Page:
BBC News website disability affairs correspondent
The Disability Rights Commission says the government risks derailing incapacity benefit reform with negative media images of disabled people.
More than 50% of disabled people don't have jobs
DRC chairman Bert Massie is urging the government to stop portraying claimants as "work shy".
"Misleading spin will do nothing to help the government to achieve their goals," he said.
The Queen's Speech announced on Tuesday a bill to reform incapacity benefit to"facilitate a return to employment".
The DRC is one of a number of groups which - while welcoming measures to help disabled people to find jobs - is concerned that tough talk from ministers will have an adverse effect.
"Characterising people on incapacity benefit - a million of whom say they want to work again - as work shy will hardly aid their employment prospects," said Mr Massie.
"If the government is serious about supporting disabled people back into work, then the energy it has exerted in sounding tough should be turned toward the real challenges - tackling the barriers to work, ending employer discrimination and investing in disabled people's skills."
Earlier this year, when ministers said that the higher rate of incapacity benefit should be linked to a willingness to work, campaigners were concerned that some of the most vulnerable people might be penalised.
At the time, Leonard Cheshire's Jon Knight said: "The government's policies could end up making disabled people, already some of the poorest in society, even poorer.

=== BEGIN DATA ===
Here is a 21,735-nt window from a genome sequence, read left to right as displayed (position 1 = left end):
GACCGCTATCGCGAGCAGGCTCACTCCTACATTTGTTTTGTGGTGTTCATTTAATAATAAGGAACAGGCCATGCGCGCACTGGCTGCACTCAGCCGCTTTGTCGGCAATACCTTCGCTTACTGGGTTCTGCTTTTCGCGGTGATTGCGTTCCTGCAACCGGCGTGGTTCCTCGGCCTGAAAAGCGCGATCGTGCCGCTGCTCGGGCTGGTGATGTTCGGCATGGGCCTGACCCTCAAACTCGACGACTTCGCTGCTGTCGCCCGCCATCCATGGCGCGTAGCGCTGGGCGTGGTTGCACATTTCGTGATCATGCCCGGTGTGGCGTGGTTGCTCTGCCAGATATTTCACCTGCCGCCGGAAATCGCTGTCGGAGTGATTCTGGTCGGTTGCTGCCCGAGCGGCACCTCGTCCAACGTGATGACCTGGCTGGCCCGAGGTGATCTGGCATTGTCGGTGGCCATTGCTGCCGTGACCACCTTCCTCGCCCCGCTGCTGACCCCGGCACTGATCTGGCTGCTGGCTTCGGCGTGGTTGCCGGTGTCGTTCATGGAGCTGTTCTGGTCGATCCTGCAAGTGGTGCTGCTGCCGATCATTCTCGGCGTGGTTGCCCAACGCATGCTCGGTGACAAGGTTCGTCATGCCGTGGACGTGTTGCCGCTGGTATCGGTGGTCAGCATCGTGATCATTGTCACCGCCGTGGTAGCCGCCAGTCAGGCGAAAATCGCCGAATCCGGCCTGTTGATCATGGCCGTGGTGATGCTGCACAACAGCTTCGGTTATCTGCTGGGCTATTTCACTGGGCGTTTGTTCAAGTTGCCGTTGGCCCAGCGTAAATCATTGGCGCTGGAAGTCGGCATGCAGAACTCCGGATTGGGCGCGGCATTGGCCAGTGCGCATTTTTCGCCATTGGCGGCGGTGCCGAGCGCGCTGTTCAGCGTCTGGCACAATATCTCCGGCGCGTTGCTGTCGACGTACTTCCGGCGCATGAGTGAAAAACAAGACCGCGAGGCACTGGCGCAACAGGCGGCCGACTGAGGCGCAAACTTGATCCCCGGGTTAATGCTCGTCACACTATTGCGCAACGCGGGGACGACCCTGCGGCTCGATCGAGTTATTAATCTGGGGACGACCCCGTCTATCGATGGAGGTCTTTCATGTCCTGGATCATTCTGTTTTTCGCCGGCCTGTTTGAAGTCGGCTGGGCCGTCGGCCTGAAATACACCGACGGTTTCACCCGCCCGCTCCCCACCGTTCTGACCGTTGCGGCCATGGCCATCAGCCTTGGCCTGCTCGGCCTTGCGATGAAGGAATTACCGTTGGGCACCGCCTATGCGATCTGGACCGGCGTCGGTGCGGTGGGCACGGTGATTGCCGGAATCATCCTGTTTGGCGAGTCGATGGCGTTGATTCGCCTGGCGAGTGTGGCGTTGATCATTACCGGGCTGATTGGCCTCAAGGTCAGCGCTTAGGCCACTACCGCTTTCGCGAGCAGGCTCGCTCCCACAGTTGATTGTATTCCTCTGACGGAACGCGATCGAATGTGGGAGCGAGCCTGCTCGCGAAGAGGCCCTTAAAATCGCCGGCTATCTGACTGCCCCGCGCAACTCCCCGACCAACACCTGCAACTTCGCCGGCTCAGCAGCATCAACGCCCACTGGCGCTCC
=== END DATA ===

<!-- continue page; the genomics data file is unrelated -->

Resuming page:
"People whose condition causes them pain or fatigue should not be forced to look for employment."
Under the current arrangements, incapacity benefit rises after six months and again after a year.
This is thought to provide claimants with an incentive to stay on the benefit rather than finding a job.
While welcoming the idea of benefit reforms, disability charity, Scope, says it is vital that disabled people and organisations are fully consulted on the legislation so that it works for them.
Scope's chief executive, Tony Manwaring, said this was particularly important for, "those with high support needs and those who have been out of work for long periods, who in the past have found themselves penalised rather than supported".
"We look forward to working with the government to ensure the welfare benefit system supports disabled people to live independently, free from poverty, rejects segregation and enables disabled people to exercise choice and control over every aspect of their lives."
Support for the new work and pensions secretary, David Blunkett, has come from another pan-disability organisation, RADAR.
It thinks that the proposed reforms should benefit disabled people in the UK, and it has welcomed Mr Blunkett's "consensual tone".
"RADAR believes strongly that disability does not mean 'cannot work'," said chief executive, Kate Nash.
Ms Nash thinks that the current system unhelpfully compartmentalises disabled people into those who can and cannot work.
"It's all a matter of the right person, in the right job, with the right support," she said.
Incapacity benefit now costs about £7bn a year and is paid to almost three million people - so reform would have been a priority for whichever party won the election.
And increasing the number of people in the workforce is an important part of the government's strategy to help pay for the pensions crisis.
But campaigners may well be hoping that having a high-profile disabled person - David Blunkett - in charge of the Department of Work and Pensions will result in more sensitive handling of a complex issue.